The Dress Code Ordinance requires employees of “Quick-Service Facilities, ” including coffee stands and coffee shops, fast food restaurants, delis, food trucks, and “businesses that provide drive-thru forms of food and/or beverage service” to wear clothing that covers “the upper and lower body (breast/pectorals, stomach, back below the shoulder blades, buttocks, top three inches of the legs below the buttocks, pubic area and genitals).” (Dkt. No. 8-2 at 5.) Violations are issued against the owner of the Quick-Service Facility, and are punishable by a fine of up to $500 and revocation of license to operate. (Id. at 6-7.)

         Plaintiffs contend the Ordinances violate their rights to free expression and discriminate on the basis of gender, and bring causes of action for violations of the First Amendment; the Equal Protection Clause of the Fourteenth Amendment; Substantive Due Process under the Fifth and Fourteenth Amendments; Article I, Sections 5 and 12 of the Washington State Constitution; and 42 U.S.C. § 1983. (Dkt. No. 1 at 11-22.) Plaintiffs further contend the Ordinances are void for vagueness under the Fourteenth Amendment and Article I, Section 5 of the Washington State Constitution. (Id. at 15, 18.) Plaintiffs move for a preliminary injunction to prevent the city from enforcing the Ordinances until the Court rules on their constitutionality.[1] (See Dkt. No. 8.)

         Plaintiffs claim they wear bikinis to express personal and political messages, including messages of “freedom, empowerment, openness, acceptance, approachability, vulnerability, and individuality.” (Id.) Plaintiffs claim that “[b]y confidently revealing tattoos, scars, and personal attributes in the bikinis they select, ” they “convey their fearless body acceptance and freedom from judgment, ” “express[] personal viewpoints, ” and invite “customers to ask questions and open dialogue.” (Id. at 7, 16.) Plaintiffs claim these messages are understood by customers and prompt conversations about “body image and self-confidence.” (Id. at 16.)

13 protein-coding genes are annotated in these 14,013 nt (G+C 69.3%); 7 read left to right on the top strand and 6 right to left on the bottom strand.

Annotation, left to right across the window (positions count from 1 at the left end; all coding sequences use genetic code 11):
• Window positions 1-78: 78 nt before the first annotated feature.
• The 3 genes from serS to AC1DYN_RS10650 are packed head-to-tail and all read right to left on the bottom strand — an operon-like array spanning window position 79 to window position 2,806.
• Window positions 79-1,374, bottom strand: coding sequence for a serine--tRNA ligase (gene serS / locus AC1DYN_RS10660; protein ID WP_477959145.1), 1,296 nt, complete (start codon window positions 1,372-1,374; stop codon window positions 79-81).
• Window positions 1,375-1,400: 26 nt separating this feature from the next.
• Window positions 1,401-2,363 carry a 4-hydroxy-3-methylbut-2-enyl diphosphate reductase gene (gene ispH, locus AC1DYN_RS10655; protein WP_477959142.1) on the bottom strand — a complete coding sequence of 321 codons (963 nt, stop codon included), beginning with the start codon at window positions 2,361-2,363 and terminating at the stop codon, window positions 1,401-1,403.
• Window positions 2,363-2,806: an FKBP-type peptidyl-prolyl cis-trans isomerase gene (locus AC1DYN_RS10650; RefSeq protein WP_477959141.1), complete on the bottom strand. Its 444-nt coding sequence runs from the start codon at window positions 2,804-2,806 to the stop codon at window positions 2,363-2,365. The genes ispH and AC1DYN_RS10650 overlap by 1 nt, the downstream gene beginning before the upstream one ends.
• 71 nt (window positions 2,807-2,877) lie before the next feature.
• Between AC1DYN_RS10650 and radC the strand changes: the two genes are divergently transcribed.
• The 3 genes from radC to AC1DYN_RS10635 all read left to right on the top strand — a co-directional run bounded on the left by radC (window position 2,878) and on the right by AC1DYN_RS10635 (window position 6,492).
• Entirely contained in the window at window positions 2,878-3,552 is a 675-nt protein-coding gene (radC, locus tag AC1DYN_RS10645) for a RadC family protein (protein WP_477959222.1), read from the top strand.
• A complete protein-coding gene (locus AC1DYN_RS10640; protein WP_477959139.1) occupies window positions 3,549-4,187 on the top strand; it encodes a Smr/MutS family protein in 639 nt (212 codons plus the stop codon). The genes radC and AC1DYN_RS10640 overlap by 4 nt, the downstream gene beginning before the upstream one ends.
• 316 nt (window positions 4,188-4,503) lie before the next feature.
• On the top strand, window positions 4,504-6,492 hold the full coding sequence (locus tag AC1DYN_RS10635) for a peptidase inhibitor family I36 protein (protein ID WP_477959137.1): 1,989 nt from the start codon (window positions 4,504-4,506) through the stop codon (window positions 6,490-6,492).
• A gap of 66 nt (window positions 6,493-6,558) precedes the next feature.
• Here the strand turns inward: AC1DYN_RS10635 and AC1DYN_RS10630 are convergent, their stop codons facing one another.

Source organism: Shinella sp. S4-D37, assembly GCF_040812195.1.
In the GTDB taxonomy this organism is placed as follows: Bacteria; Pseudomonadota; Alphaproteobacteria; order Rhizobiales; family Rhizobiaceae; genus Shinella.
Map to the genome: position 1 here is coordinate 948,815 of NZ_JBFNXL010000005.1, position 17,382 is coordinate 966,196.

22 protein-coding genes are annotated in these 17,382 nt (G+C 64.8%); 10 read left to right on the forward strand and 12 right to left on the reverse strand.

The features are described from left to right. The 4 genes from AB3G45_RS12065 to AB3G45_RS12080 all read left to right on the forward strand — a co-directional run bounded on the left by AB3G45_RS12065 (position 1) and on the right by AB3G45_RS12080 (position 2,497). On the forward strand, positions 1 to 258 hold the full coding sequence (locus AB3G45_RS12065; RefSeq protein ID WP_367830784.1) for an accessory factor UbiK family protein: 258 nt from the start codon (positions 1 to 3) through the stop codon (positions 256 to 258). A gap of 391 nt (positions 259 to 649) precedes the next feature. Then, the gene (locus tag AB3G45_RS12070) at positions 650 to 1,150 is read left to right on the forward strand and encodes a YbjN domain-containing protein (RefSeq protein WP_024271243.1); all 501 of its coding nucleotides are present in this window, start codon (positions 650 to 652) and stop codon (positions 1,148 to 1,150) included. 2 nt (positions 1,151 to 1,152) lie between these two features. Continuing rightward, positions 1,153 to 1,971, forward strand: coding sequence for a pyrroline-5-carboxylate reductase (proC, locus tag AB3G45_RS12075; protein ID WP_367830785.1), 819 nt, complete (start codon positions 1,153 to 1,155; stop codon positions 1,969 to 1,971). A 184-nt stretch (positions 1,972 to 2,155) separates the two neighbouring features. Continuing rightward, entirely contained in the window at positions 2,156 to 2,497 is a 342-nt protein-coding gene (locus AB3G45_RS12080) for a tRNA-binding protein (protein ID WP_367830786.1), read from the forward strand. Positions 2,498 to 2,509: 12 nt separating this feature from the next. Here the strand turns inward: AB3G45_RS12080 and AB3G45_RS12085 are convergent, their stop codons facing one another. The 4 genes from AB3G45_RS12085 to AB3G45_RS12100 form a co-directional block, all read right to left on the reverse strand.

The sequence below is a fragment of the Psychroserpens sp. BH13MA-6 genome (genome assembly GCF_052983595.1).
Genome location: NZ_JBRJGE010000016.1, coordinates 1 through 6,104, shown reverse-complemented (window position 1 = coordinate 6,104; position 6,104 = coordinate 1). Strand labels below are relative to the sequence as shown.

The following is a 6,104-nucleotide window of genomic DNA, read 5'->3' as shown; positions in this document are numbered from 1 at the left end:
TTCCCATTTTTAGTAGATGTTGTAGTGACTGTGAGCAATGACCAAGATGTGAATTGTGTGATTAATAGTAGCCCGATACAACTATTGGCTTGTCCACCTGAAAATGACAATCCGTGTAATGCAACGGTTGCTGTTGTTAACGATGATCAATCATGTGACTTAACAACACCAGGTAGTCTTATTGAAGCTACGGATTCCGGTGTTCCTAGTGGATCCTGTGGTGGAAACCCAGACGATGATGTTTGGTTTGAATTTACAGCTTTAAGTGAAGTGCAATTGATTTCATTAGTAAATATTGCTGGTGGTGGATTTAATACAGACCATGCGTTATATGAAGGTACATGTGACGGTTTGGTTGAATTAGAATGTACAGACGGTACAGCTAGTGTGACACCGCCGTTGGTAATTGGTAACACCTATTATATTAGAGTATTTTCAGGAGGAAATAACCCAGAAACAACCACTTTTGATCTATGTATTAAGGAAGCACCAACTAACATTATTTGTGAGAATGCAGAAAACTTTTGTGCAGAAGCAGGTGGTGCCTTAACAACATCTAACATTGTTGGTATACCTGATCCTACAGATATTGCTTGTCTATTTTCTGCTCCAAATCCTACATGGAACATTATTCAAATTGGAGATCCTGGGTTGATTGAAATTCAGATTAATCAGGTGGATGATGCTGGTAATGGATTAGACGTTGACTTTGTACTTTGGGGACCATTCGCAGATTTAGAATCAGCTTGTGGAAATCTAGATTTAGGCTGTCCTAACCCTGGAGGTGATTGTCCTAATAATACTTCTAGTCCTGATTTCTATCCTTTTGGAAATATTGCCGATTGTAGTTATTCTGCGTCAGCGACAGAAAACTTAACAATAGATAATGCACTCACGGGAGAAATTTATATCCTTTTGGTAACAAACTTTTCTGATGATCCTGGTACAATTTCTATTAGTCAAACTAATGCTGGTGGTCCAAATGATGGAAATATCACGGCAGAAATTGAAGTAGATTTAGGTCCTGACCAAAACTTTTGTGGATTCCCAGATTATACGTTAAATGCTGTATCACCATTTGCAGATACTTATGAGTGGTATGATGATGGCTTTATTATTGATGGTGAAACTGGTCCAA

The City contends the Ordinances are needed to “prevent dangerous and unlawful conduct” inherent to bikini barista stands, including “flashing, explicit shows, sexual contact in exchange for money and public masturbation” and “prostitution, lewd conduct, drug use, sexual exploitation and sexual assault.” (Dkt. No. 28 at 14.) The City contends that “the minimalistic nature of the clothing” worn by bikini baristas lends itself to this conduct because baristas can quickly and easily remove or adjust their bikinis to engage in sexual contact with customers. (Dkt. No. 8-2 at 2.) The City cites a series of law enforcement investigations which led to “numerous arrests for lewd conduct and prostitution” over several years. (Dkt. No. 28 at 3-4, 7.) The City claims its existing laws are insufficient, and that the Ordinances will allow it to more readily impose penalties on stand owners who permit employees to engage in such conduct. (Id. at 5-6.)

         Discussion

         I. Motion to Strike

         The City moves to strike the Declaration of Hannah Ard, filed in support of Plaintiffs' Reply. (Dkt. No. 40.) The declaration was prepared by counsel and purports to compare crime rates in areas surrounding bikini barista stands and other businesses. (See Dkt. No. 37.) The Court finds that the declaration is based upon hearsay not subject to any exception, and is therefore inadmissible. The screenshots attached to the declaration are not public records, are not properly authenticated under Fed.R.Evid. 901, and are not self-authenticating under Fed.R.Evid. 902. The declaration relies upon the screenshots to form improper expert opinions not permitted under Fed.R.Evid. 702 and 703. Therefore, the ...